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Understanding natural, grass-fed and organic beef

Rick Machen Published on 01 August 2011
beef in grocery store

Health consciousness is an ever-increasing concern – in the political, environmental, social and personal health arenas.

As Americans attempt to eat healthier food, producers respond and new products appear in the marketplace – and beef is no exception.

As “natural,” “grass-fed” and “organic” beef become more visible in meat markets, on menus and in the media, producers and consumers alike have questions relative to production specifications, market potential and nutrient content.

Many of these new beef products claim nutritional or wholesomeness superiority over conventionally produced beef.

Science-based, peer-reviewed nutrition research reviews do not support such claims. Natural, grass-fed and organic beef refer to production systems that yield beef products similar in nutrient content, safety and wholesomeness to conventionally produced beef. Supporting evidence in the scientific literature includes:

Without question, food produced by American ranchers and farmers is safe and wholesome – perhaps the best in the world.

The intent of this article is to help beef producers and consumers better understand the basic similarities and differences between conventional, natural, grass-fed and organic beef production systems (see Table 1).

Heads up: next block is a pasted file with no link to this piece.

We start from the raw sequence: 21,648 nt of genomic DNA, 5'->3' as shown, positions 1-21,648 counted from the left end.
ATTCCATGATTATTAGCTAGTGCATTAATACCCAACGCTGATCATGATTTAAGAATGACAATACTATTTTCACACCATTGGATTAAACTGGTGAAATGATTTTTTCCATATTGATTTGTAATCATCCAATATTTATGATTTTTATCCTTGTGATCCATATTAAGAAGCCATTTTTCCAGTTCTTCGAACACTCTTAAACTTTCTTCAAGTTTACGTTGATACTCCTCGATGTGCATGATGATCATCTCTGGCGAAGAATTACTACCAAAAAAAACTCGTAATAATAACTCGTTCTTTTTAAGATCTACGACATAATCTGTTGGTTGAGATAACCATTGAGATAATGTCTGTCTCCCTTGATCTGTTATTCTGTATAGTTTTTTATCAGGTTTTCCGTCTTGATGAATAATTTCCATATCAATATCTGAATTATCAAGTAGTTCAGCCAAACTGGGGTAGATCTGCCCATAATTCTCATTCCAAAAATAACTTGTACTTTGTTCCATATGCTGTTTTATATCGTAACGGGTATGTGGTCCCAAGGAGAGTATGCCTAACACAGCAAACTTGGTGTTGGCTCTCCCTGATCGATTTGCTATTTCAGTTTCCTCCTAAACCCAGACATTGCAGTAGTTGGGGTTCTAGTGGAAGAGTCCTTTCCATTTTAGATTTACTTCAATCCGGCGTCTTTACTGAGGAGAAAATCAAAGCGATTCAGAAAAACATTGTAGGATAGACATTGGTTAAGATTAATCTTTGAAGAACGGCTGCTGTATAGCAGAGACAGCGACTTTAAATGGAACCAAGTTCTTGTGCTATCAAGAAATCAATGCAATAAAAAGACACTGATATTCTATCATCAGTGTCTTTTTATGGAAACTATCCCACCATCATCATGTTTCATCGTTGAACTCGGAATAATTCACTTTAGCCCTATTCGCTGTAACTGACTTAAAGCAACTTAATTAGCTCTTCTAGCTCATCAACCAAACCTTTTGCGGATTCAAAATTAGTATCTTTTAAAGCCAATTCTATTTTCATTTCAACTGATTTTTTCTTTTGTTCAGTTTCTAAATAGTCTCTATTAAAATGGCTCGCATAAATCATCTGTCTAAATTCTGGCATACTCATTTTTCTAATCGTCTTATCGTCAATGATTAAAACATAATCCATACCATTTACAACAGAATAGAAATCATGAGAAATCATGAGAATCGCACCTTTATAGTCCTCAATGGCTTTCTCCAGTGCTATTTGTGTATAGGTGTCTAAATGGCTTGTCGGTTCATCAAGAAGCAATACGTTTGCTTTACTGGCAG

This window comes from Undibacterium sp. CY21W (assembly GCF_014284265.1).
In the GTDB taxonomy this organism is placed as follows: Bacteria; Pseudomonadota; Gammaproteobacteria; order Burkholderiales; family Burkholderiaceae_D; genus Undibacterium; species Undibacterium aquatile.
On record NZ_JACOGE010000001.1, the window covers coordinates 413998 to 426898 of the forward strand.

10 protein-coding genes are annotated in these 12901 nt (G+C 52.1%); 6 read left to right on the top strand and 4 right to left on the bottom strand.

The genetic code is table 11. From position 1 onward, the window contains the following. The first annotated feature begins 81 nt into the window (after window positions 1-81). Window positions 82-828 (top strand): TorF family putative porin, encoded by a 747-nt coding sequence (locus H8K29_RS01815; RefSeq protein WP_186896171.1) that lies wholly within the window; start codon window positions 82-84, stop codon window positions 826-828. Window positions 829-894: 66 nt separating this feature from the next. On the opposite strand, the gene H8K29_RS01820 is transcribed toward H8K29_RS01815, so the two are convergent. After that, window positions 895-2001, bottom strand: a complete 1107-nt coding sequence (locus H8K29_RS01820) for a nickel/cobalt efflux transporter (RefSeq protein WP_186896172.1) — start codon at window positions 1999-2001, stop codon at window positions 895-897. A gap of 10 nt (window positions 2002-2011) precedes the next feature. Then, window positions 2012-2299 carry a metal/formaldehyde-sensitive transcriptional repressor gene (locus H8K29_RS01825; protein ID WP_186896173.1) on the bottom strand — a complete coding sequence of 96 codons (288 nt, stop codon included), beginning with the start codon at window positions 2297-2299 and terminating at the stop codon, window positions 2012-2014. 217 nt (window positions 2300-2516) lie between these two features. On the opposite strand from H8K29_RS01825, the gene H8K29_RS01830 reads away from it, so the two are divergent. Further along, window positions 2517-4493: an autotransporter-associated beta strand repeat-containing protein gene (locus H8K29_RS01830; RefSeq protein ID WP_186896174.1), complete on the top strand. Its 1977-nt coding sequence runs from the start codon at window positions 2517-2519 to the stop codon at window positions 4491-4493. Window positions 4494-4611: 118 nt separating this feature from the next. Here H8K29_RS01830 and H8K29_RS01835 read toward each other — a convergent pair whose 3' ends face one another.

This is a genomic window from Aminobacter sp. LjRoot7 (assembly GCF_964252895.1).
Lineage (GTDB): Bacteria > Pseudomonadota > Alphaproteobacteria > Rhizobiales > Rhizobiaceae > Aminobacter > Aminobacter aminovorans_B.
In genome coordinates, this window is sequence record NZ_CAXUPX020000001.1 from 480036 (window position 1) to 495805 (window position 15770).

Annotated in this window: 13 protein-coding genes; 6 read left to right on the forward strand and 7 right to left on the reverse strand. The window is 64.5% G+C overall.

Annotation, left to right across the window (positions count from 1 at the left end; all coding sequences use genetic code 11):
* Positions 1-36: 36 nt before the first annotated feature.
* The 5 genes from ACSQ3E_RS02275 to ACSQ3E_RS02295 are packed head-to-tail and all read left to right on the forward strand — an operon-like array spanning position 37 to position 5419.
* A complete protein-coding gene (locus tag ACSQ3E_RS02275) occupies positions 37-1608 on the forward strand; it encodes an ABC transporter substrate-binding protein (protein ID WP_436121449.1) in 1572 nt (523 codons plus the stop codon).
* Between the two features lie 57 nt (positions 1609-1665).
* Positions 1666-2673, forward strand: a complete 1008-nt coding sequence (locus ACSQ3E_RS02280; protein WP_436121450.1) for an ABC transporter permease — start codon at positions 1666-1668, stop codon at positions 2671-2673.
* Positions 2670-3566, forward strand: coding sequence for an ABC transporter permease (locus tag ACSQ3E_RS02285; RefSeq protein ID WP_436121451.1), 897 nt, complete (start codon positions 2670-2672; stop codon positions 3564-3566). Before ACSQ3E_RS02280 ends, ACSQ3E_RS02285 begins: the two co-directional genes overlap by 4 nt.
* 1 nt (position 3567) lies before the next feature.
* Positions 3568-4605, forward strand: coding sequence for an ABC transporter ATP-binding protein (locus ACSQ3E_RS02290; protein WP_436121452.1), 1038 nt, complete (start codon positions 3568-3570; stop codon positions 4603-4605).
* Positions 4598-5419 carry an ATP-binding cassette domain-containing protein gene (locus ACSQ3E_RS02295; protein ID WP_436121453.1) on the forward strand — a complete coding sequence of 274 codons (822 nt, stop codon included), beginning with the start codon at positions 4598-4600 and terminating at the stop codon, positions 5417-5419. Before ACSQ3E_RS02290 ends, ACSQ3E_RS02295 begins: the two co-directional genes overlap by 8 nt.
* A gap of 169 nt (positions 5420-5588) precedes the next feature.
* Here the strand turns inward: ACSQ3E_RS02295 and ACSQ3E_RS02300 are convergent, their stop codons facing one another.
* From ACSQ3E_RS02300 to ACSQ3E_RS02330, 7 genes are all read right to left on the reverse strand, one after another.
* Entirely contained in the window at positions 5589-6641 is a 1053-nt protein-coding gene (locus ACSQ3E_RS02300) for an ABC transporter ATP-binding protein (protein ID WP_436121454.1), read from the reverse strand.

beef production chart

Conventional

Over 90 percent of domestically produced beef comes from conventional production systems – cows consuming primarily forages, their calves grazing alongside until weaning at 5 to 8 months old. Upon weaning, beef calves typically:

  • Are pastured as stocker cattle in a grazing system, then moved to a feedyard for finishing as described below, or:
  • Are moved directly to a feedyard for finishing on a complete, balanced, high-concentrate diet

Health management – Primary focus is on preventative health care including vaccinations and biosecurity measures.

  • Antibiotic use is primarily therapeutic
  • An ionophore may be fed to improve feed efficiency
  • Growth-promoting implants may be used to enhance weight gain

Marketing – Auction markets remain the primary avenue for marketing feeder calves and market cows and bulls. Other options include direct sale, video or Internet offerings and retained ownership.

Natural

Many foods are described as being “natural.” To use the term “natural” on a food label, USDA requires adherence to only three specifications, all of which pertain to the post-mortem handling/processing of beef. The USDA specifications are product:

  1. Must be minimally processed
  2. Cannot contain any artificial ingredients, and
  3. Cannot contain any preservatives

By this definition, most fresh, conventionally produced beef qualifies as natural.

In the retail case, this definition applies to beef that does not have an ingredient label (products with marinade, tenderizer or other additives require a label). If there is no ingredient label, it is assumed the product is natural.

However, most branded beef programs have additional requirements for their specific “natural” beef products. At the present time, there are over 30 companies that purchase cattle and/or beef that qualifies as natural.